SNAP food stamp usage down 5% in 2017

The USDA United States Department of Agriculture is the main federal government organization that oversees SNAP food stamps. The agency is reporting that the number of Americans on this benefit program has decreased about 5% year over year as of July 2017.

While it is impossible to say the exact reason for the decline, the decline will be caused by one of two things. We expand on the two of them below.

(1) The improving economy. The unemployment rate is down to low 4%. Anyone that wants a job can get one as of 2017, and employers have been literally begging for qualified workers for a few years now.
(2) More work requirements. States are enforcing an employment requirement for anyone on SNAP food stamps, and the fact is many people were abusing the system and they are now being forced off it due to the work requirements.

The trend line has been also down since 2013. As of July 2017, the USDA reports 42.6 million are in SNAP. That is down 5% from July 2016. The number on SNAP was 47.6 million in 2013, and that was the all time high. So the July 2017 number is actually a 10% decline from 2013.

The USDA as well as the Center on Budget and Policy project that if the economy stay strong (like it has been for the last 3-4 years) food stamp usage will decline by 1-2 percent per year. That is if nothing else changes…such as budget cutbacks or more work standards. So the trend continues to be down.

There are between 20 to 25 states that have put back into place the original work requirements that SNAP called for. Those states are now requiring that beneficiaries need to work at least 80 hours per month, or they need to enroll into school or a job training program. If they do not do that, and have proof of it, then their food stamps will stop or be denied. If they do not take those steps within 3 months then benefits are at risk.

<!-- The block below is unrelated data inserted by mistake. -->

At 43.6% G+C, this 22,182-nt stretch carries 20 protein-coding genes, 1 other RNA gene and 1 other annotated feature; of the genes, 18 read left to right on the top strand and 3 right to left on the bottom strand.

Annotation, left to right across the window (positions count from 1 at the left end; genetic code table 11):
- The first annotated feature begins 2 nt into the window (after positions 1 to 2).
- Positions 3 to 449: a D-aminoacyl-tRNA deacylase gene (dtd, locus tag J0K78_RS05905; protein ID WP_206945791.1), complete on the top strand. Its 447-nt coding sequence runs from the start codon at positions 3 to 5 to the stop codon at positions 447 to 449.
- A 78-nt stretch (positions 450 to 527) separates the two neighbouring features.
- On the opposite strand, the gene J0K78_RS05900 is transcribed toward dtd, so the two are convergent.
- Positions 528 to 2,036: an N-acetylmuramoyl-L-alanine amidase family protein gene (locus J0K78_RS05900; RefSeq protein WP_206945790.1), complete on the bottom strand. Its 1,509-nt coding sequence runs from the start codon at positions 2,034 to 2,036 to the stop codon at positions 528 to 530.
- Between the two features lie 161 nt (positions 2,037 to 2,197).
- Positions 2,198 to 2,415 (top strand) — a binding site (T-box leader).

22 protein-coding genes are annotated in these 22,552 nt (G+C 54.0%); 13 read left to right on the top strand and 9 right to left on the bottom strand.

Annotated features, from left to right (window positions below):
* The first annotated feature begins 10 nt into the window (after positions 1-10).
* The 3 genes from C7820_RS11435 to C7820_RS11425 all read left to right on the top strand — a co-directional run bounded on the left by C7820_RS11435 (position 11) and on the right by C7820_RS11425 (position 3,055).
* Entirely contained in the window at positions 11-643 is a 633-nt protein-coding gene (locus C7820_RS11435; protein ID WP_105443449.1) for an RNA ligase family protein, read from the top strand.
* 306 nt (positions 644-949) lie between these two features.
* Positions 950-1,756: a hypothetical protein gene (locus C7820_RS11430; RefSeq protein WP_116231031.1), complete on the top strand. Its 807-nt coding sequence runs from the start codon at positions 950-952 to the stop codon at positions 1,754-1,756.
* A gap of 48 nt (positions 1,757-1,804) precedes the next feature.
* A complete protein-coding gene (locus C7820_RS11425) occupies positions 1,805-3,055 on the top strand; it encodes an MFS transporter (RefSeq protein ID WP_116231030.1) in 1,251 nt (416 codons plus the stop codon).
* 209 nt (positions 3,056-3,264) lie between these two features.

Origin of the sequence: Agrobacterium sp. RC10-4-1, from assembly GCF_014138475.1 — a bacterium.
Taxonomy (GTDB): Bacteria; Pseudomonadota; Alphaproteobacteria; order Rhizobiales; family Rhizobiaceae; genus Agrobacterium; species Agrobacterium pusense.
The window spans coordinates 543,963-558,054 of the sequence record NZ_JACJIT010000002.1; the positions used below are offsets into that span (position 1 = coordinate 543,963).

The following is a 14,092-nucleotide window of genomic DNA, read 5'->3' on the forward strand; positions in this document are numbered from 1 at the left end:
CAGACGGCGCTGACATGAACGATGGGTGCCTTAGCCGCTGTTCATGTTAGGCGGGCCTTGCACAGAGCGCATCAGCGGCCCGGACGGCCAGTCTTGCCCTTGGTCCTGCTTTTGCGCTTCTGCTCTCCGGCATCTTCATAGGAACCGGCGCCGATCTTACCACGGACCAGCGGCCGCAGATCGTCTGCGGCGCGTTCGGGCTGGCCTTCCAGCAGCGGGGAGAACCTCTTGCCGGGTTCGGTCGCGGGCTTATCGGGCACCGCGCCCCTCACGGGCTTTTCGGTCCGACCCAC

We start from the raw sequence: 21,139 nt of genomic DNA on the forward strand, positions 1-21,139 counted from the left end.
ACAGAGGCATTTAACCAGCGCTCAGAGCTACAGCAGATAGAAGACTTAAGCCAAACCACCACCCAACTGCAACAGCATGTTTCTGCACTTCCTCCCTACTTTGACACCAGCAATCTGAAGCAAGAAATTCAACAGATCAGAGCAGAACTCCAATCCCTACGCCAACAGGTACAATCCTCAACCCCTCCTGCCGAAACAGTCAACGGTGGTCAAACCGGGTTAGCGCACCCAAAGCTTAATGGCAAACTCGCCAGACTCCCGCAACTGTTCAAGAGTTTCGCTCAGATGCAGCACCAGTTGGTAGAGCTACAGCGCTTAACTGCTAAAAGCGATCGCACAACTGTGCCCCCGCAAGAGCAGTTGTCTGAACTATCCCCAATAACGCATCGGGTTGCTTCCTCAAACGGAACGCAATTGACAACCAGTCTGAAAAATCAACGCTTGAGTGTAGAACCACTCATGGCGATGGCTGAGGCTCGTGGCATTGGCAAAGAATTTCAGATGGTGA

Another reason for a decline (but we did not highlight as it is complete speculation) may be that states are preparing for future reductions in federal government spending. As some of the budgets floating around out there call for ~$10 billion in cuts to SNAP, so states may be preparing right now and enforcing application requirements. They may also be adhering to the able-bodied concept, in which people need to work. For anyone that has been impacted, find how to get help with food stamp denials.

If budget cuts do come down the pipe, then it is estimated that as many as 8 million people may be kicked off the SNAP rolls. Or they may have their monthly allotment cut. This will equate to up to a 20% further reduction in enrollment. But those changes would not take place until 2018 or later.

Main reason for reduction

While as we stated, it is impossible to tell the exact reason for the recent five percent decline in usage, there is some evidence that indicates it is more work related than anything else. For example, some parts of Georgia have had a 60%+ decline, and Kansas as well as Alabama have had over 75% declines. The reductions took place right after the work requirements were started…so that is a strong correlation.

Based on that data, while the improved economy does play a part, it leads us to believe that the job and/or work training played a bigger part. So this more than likely means there was extensive abuse in the system, which is very sad. Now those people are being cut and forced to work! Which is good for America.

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